Singapore was the first country to ratify the Regional Comprehensive Economic Partnership (RCEP), the free trade agreement that includes the 10 ASEAN members (Brunei, Cambodia, Indonesia, Laos, Malaysia, Myanmar, the Philippines, Singapore, Thailand, Vietnam) and Australia, China, Japan, New Zealand, and the Republic of Korea.
After a decade of negotiations, the RCEP was signed in November 2020 and ratified in January 2022. Data from the World Bank estimates that the agreement would cover 30 percent of the world’s population, approximately 30 percent of global GDP (US$25.8 trillion), approximately US$ 12.7 trillion (25 percent) of global trade, and 31 percent of global foreign direct investment (FDI) inflows.
Through the RCEP, ASEAN hopes to transform from a net importer to a net exporter of goods and services and become the new engine of growth in Asia.
For Singapore, the country hopes to reap long-term benefits under the RCEP by integrating further into global supply chains and strengthening the city-state’s position as a financial and business hub in the Asia-Pacific.
Signatories to the RCEP can enjoy an average tariff elimination of about 92 percent for traded goods, progressively over the next 20 years. This will be advantageous for Singapore as an export-oriented producer of high-value goods; the RCEP will enable preferential market access allowing Singaporean producers to be competitive in regional markets.
The Agreement sets a unified framework for a single rule of origin to be applied for every product from the 15 member countries in the RCEP. This means Singapore manufacturers can accumulate raw and semi-raw materials under the Regional Value Content (RVC) criterion from all 15 RCEP countries to count as originating content. The RVC rule requires that a product must have at least 40 percent RVC to obtain a certificate of origin for preferential tariffs.
Without the harmonization rules of the RCEP, businesses would often use multiple FTAs to meet the different criteria across various supply chains needed to enjoy preferential customs duties. At times, this can be an administrative burden to determine the origin of materials and increases the risks of non-compliance when claiming the preferential duties under an FTA. The authorization of a single rule of origin under RCEP harmonizes the procedures for required documents, local content, and certificate of origin for supply chains across its members. A report by Allianz estimates that the reduced export costs would boost export value among Singapore and the signatories by around $90billion on average annually.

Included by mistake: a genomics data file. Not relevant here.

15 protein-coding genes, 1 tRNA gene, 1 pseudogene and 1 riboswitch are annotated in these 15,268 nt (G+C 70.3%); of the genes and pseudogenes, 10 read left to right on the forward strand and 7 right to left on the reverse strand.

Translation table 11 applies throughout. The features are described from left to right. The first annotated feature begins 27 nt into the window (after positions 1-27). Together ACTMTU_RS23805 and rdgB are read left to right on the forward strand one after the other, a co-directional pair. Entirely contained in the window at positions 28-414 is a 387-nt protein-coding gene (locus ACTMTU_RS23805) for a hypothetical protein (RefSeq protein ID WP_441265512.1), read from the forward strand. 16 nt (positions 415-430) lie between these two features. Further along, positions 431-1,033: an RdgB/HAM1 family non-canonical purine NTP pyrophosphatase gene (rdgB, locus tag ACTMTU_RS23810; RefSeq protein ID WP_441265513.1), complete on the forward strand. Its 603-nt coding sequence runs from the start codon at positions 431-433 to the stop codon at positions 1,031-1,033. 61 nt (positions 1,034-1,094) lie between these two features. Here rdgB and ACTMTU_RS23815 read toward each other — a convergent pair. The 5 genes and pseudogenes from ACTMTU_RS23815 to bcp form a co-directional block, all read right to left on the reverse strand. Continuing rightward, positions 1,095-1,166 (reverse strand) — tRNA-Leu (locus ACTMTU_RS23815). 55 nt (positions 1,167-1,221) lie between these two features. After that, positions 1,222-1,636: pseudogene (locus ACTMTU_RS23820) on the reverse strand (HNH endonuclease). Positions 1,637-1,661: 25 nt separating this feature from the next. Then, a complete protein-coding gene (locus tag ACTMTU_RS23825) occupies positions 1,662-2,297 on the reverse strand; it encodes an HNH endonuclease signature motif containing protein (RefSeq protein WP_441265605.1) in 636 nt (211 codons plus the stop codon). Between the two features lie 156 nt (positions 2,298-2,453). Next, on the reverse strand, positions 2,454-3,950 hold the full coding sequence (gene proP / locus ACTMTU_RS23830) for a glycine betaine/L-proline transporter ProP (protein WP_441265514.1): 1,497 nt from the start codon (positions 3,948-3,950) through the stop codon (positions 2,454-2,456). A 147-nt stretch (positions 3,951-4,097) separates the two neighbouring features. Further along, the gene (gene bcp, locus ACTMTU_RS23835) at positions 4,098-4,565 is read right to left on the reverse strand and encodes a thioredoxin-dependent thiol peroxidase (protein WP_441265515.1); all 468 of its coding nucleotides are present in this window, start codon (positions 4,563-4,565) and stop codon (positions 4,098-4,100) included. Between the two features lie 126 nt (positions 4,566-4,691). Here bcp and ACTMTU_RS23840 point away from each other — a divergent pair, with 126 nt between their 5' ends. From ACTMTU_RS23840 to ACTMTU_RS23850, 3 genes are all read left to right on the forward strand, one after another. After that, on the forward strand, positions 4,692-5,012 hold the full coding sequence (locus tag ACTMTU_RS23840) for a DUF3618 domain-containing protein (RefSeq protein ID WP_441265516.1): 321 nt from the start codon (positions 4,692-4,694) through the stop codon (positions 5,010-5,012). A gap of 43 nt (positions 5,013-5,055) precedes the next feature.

Compared to existing ASEAN+1 FTAs, the RCEP took an extra step to liberalize services by introducing the negative list approach. Contrary to a positive list approach, the negative list only requires governments to exclude certain services and investment sections from RCEP participation. Otherwise, it is automatically understood that all services and investments will be eligible for market access. Seven RCEP members, including Singapore, have opted for the “negative list” while the remaining eight members who chose the “positive list” approach are required to adopt a negative list within six years of the RCEP coming into force.
In addition, the RCEP aims for at least 65 percent of service sectors (e.g. finance, telecommunications, distribution, and logistic services, among others) to be open to foreign investors. This is unprecedented liberalization that would facilitate the greater export of Singapore’s key financial and transport services to diverse markets.
This article was first published by AseanBriefing which is produced by Dezan Shira & Associates. The firm assists foreign investors throughout Asia from offices across the world, including in in China, Hong Kong, Vietnam, Singapore, India, and Russia. Readers may write to [email protected].
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